Sign In

- Or use -
Forgot Password Create Account
This item has been sold, but you can enter your email address to be notified if another example becomes available.

Early geological map of the Isle Royale, published in New York for the 31st Congress.

The map locates Sandstone, Conglomerate and "Trap: Basalt, Porphyry" formations with three different colors. Legend keys Mines, Abandoned Mines, Mineral Land Supposed to Contain Copper, Furnace, and more.

The survey and map is by geologists J.W. Foster and J.D. Whitney with assistance from S.W. Hill and W.S. Chlatter.


Condition Description
Minor toning along folds.
Josiah Dwight Whitney Biography

Josiah Dwight Whitney (November 23, 1819 – August 18, 1896) was an American geologist, professor of geology at Harvard University, and chief of the California Geological Survey (1860–1874).

Whitneyw as the foremost authority of his day on the economic geology of the U.S.   Mount Whitney, the highest point in the continental United States, and the Whitney Glacier, the first confirmed glacier in the United States, on Mount Shasta, were both named after Whitney.

Born in Northampton, Massachusetts, Whitney was the oldest of 12 children. His father was Josiah Dwight Whitney (1786–1869) of the New England Dwight family. His mother was Sarah Williston (1800–1833). He was the brother of grammarian and lexicographer William Dwight Whitney (1827–1894). He was educated at a series of schools in Northampton, Plainfield, Round Hill, New Haven and Andover.

He studied chemistry, mineralogy and astronomy at Yale. After graduation in 1839, he continued to study chemistry in Philadelphia, and in 1840 he joined a geologic survey of New Hampshire as an unpaid assistant to Charles T. Jackson.  In 1847, he and John Wells Foster were hired by the US Government to assist Charles T. Jackson in its  survey of the Lake Superior land district of northern Michigan, which was about to become a major copper and iron mining region. When Jackson was dismissed from the survey, Foster and Whitney completed it in 1850 and the final report was published under their names.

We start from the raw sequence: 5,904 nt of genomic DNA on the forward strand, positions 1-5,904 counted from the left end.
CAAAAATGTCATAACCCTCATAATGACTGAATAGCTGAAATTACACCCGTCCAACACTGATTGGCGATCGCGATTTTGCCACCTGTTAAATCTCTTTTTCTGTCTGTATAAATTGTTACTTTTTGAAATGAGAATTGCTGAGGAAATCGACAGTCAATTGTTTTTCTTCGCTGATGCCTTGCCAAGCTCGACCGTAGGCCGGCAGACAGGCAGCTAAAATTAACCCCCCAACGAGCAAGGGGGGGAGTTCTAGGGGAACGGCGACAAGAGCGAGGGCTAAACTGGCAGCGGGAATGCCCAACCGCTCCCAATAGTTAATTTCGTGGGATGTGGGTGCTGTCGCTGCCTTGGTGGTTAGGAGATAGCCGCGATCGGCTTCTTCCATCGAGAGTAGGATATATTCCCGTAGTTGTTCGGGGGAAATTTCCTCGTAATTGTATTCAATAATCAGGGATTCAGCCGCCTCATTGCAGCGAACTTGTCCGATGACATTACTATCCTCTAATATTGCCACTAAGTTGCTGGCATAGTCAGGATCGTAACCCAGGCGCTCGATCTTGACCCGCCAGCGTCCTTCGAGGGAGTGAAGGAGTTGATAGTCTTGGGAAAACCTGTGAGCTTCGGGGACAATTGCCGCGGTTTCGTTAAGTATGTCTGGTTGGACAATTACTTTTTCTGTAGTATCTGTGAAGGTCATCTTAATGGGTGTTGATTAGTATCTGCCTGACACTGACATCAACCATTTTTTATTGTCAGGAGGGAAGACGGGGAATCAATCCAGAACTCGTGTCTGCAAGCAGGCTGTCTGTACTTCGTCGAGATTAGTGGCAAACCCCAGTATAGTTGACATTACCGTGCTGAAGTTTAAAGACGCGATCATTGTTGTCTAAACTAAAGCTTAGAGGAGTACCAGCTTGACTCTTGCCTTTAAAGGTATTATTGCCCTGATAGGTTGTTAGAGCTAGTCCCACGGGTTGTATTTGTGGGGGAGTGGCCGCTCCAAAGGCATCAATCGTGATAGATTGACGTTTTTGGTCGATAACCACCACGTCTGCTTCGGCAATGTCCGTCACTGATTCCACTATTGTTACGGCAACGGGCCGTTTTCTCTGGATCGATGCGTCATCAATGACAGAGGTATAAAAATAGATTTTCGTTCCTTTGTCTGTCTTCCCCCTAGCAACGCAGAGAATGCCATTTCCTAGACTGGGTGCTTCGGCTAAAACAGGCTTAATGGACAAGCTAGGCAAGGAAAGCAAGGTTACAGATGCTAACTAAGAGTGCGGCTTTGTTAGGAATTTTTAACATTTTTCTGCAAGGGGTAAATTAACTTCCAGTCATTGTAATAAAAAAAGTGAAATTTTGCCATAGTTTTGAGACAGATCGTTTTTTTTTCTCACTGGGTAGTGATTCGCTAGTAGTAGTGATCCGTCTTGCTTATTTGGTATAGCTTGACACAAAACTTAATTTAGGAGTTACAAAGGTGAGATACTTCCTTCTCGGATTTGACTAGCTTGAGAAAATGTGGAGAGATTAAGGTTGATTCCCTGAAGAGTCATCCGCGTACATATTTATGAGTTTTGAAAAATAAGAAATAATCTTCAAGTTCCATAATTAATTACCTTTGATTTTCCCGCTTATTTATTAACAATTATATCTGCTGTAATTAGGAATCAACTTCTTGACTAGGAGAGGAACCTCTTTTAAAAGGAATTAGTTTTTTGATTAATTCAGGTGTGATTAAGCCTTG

John Wells Foster Biography

John Wells Foster (March 4, 1815 – June 29, 1873) was an American geologist and archaeologist.

Foster was born in Petersham, Massachusetts. After graduating with honors in 1834, he studied law in Zanesville, Ohio and was admitted to the bar.\

In 1847 Foster and Josiah Dwight Whitney were hired to assist Charles T. Jackson in making a federal survey of Michigan's Upper Peninsula, which was about to become a major copper and iron mining region. The survey was poorly managed by Jackson and when he was dismissed, Foster and Whitney were asked to complete the effort. The final reports were published under their names in 1850 and 1851. \

In 1851 they presented their findings to the American Association for the Advancement of Science In 1858, Wells settled in Chicago where he remained for the rest of his life. For a time he worked in the land department of the Illinois Central Railroad but then joined the faculty at the Old University of Chicago where he served as a professor of natural history. Foster had been interested in archaeology since his work on the Ohio geological survey and spent many years studying the remnants of the Indian mound builders culture.